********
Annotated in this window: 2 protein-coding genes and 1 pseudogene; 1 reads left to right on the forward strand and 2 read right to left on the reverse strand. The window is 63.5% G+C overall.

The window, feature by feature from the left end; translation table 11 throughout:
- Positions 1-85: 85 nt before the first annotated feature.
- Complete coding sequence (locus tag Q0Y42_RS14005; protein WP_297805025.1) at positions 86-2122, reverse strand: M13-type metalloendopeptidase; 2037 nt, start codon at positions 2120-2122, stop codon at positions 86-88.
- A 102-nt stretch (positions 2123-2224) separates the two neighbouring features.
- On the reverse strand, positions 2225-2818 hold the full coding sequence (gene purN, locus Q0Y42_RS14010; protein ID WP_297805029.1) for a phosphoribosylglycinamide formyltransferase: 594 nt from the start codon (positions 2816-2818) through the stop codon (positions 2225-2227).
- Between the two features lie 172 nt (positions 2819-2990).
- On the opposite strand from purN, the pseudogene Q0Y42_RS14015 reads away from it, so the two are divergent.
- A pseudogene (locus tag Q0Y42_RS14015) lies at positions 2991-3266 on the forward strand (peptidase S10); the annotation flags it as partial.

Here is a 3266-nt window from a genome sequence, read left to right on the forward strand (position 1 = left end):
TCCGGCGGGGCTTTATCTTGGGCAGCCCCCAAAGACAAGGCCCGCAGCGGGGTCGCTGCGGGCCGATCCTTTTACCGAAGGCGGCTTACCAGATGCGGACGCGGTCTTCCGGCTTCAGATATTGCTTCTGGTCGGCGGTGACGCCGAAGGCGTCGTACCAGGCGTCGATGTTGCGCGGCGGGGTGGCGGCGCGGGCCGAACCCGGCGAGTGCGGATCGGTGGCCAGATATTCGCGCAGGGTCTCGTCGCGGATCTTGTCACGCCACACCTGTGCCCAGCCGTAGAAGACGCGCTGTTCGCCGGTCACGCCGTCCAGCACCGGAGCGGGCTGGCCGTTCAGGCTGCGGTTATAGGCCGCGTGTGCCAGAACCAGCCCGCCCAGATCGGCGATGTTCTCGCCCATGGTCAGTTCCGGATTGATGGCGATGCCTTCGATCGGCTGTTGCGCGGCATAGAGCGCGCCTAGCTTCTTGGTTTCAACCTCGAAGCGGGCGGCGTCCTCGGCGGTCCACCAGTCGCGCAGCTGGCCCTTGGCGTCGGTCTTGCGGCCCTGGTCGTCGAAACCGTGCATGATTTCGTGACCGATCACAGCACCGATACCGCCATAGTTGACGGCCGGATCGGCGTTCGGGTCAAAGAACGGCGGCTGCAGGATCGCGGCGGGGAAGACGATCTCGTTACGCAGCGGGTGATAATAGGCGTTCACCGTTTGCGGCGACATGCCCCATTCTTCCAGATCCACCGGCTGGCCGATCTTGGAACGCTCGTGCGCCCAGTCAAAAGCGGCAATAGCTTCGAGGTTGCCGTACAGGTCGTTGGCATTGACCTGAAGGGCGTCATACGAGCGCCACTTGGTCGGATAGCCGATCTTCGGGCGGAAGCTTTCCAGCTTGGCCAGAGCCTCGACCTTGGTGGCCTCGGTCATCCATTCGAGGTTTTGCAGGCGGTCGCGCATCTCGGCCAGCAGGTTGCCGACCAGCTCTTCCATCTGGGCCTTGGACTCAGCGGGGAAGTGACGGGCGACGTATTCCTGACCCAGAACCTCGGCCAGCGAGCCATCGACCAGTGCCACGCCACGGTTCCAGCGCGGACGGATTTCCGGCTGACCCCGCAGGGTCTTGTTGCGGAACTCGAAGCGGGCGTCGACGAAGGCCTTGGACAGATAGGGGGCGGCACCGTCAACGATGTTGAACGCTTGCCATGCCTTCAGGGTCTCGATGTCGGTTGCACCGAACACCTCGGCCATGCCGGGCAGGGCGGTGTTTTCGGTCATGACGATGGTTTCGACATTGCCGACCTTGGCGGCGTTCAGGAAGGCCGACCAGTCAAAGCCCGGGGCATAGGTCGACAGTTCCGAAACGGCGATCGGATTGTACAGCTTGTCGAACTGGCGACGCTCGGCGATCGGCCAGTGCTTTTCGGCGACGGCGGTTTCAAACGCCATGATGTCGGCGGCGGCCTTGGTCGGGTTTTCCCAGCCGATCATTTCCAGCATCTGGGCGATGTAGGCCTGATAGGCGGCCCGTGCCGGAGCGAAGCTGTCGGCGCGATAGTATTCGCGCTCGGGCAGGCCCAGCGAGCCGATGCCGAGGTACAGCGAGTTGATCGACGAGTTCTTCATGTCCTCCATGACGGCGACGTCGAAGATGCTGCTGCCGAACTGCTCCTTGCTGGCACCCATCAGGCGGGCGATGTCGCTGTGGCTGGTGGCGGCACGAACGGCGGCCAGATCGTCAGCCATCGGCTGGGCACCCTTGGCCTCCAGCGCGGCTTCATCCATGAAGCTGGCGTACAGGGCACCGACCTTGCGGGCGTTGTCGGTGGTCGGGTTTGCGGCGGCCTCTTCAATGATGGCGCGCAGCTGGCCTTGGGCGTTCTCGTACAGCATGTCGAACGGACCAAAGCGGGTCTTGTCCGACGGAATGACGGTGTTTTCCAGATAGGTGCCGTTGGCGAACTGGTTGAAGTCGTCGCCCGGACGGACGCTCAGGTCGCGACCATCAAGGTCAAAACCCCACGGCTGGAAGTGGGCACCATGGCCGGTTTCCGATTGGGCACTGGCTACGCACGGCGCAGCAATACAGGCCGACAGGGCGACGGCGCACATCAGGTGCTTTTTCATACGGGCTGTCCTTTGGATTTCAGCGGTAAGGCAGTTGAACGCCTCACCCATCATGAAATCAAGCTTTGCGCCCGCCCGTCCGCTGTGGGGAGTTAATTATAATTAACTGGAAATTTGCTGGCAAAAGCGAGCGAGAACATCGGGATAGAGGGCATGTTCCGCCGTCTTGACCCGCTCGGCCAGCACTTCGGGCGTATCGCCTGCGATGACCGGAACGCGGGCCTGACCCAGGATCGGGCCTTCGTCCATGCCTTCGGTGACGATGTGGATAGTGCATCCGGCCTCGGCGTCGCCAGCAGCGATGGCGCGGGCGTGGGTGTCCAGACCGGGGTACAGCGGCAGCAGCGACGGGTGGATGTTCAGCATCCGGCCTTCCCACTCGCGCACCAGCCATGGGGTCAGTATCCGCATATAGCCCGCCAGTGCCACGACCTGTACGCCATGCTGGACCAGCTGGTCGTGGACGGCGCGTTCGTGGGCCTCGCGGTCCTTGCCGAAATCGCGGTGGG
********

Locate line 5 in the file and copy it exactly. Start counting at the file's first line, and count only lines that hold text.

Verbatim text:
- A 102-nt stretch (positions 2123-2224) separates the two neighbouring features.